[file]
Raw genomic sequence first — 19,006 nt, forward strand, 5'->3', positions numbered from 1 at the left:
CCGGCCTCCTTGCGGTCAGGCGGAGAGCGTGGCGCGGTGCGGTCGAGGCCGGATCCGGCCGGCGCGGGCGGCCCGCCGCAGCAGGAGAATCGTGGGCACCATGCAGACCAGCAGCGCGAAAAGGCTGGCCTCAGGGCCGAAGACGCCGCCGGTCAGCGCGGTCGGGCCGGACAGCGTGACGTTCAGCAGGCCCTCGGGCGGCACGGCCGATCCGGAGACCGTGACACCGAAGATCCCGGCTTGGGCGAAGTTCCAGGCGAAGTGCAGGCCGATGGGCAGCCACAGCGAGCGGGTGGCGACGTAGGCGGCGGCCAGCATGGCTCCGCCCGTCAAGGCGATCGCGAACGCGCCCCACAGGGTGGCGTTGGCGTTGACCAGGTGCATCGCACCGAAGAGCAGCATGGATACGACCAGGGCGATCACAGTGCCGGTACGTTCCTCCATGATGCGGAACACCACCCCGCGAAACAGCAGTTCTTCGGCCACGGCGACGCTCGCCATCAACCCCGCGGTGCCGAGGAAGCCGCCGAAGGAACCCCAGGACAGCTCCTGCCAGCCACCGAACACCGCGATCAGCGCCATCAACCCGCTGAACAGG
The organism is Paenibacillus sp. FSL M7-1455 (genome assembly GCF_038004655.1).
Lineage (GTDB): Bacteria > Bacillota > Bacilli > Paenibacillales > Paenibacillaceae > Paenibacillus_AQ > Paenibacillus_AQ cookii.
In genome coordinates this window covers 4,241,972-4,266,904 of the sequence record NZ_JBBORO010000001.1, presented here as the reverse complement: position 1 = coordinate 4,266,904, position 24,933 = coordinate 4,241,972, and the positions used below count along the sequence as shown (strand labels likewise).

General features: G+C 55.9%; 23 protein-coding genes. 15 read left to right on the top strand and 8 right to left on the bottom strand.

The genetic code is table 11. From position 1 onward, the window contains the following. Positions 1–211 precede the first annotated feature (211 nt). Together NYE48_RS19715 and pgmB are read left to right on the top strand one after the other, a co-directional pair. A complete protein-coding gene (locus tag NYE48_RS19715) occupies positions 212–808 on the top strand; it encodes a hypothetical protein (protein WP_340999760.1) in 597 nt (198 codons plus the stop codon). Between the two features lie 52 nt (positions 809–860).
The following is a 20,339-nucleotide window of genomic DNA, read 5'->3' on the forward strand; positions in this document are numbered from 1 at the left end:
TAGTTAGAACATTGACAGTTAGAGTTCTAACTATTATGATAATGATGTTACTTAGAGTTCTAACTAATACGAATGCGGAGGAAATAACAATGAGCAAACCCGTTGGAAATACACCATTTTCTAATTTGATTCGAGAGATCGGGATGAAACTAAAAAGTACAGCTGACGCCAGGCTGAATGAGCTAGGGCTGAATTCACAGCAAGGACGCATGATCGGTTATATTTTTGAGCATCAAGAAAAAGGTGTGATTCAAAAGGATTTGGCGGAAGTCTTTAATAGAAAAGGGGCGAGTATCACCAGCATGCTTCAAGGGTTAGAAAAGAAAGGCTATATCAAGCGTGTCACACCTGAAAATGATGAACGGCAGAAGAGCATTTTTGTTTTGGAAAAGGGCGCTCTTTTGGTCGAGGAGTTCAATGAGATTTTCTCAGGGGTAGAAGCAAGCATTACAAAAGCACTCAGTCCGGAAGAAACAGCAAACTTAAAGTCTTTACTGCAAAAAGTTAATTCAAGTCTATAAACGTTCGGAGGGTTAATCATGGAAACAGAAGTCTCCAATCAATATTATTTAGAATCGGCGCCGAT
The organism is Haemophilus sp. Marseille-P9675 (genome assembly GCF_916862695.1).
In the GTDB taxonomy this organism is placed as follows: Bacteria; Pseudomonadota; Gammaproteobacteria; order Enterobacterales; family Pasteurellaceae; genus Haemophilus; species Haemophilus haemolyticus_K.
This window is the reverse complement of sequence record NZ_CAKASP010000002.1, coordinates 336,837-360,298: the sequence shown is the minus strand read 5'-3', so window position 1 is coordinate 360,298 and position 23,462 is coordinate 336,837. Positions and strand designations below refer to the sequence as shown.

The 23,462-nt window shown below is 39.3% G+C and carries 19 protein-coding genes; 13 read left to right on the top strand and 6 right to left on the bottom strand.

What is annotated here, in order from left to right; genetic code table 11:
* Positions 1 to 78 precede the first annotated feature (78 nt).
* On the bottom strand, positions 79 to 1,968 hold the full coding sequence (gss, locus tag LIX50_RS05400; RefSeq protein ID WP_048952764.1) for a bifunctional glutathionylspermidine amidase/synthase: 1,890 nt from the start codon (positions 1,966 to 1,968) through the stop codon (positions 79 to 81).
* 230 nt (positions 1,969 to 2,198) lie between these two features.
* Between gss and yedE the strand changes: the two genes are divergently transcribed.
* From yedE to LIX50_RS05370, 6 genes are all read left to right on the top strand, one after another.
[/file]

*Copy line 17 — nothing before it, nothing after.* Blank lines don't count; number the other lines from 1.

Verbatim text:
* 230 nt (positions 1,969 to 2,198) lie between these two features.